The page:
One of the songs I sang at the Forest Folk Club tonight was John Denver’s I’m Leaving on a Jet Plane. Even though I’d not had time to learn all the words, and had to read from a printout — something that I’ve found degrades performances — it went down very well, and had lots of people singing along in the chorus.
But why does it work so well? Surely by any objective standard, the chorus is bodged.
The highest note — the emotional climax — falls on the word “on”. I’m leaving on a jet plane, Denver tells us. He’s insisting on the preposition. It’s the most important part of his statement. I’m not leaving in a jet plane, he wants us to know. Not leaving under a jet plane. Not leaving juxtaposed with a jet plane. No, dammit! On a jet plane. On! On! On!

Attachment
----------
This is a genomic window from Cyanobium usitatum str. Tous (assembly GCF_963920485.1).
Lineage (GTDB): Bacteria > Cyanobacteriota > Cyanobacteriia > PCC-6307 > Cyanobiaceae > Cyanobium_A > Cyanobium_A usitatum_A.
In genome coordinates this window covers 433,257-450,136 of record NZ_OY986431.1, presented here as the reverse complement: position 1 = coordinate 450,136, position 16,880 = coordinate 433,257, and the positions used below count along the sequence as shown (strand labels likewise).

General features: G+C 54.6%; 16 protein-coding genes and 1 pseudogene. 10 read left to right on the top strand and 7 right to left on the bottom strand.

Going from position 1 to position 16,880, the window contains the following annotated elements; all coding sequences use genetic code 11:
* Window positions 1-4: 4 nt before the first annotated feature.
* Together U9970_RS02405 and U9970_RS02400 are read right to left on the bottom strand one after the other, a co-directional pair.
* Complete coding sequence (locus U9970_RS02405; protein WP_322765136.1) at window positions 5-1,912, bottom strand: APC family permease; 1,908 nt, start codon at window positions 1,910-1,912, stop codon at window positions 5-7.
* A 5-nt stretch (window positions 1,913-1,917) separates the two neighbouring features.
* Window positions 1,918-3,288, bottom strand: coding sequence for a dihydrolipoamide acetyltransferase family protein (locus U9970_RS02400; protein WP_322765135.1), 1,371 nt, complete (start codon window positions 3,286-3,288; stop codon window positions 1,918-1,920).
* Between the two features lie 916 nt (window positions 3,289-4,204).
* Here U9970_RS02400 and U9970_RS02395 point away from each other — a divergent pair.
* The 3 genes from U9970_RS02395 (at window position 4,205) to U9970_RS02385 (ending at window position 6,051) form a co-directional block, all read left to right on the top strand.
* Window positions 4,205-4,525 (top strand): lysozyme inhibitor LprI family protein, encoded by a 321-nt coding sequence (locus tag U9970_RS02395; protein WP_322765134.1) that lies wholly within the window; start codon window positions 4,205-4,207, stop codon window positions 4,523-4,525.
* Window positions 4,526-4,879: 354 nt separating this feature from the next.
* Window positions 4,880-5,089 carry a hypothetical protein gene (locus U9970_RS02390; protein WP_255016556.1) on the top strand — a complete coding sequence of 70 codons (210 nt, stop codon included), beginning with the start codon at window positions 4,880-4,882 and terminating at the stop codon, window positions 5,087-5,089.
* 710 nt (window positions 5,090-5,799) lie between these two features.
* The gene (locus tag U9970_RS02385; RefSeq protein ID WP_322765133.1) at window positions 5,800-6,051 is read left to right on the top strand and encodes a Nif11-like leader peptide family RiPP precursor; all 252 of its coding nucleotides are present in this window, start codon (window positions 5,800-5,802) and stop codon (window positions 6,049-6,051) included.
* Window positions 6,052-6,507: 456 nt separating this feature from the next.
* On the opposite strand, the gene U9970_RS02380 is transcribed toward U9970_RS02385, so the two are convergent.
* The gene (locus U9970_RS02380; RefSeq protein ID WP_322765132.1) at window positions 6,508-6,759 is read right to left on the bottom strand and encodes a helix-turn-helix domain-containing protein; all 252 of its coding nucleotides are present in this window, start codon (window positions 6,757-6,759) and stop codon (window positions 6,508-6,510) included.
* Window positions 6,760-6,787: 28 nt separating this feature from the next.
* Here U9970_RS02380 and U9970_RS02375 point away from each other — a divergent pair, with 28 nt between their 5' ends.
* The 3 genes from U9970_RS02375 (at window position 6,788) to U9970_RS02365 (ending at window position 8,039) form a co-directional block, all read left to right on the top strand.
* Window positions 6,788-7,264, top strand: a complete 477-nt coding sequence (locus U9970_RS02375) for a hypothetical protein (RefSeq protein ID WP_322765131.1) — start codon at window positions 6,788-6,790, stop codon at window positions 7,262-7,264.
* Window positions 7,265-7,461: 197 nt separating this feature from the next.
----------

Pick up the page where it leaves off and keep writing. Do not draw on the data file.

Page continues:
Clearly the emphasis should have appeared literally anywhere else in the line:
- I’m leaving on a jet plane — not someone else, me.
- I’m leaving on a jet plane — not arriving.
- I’m leaving on a jet plane — not on a truck or train.
Any of these, yes. But leaving on a jet plane? No.
So my question is this: how is it that song works anyway?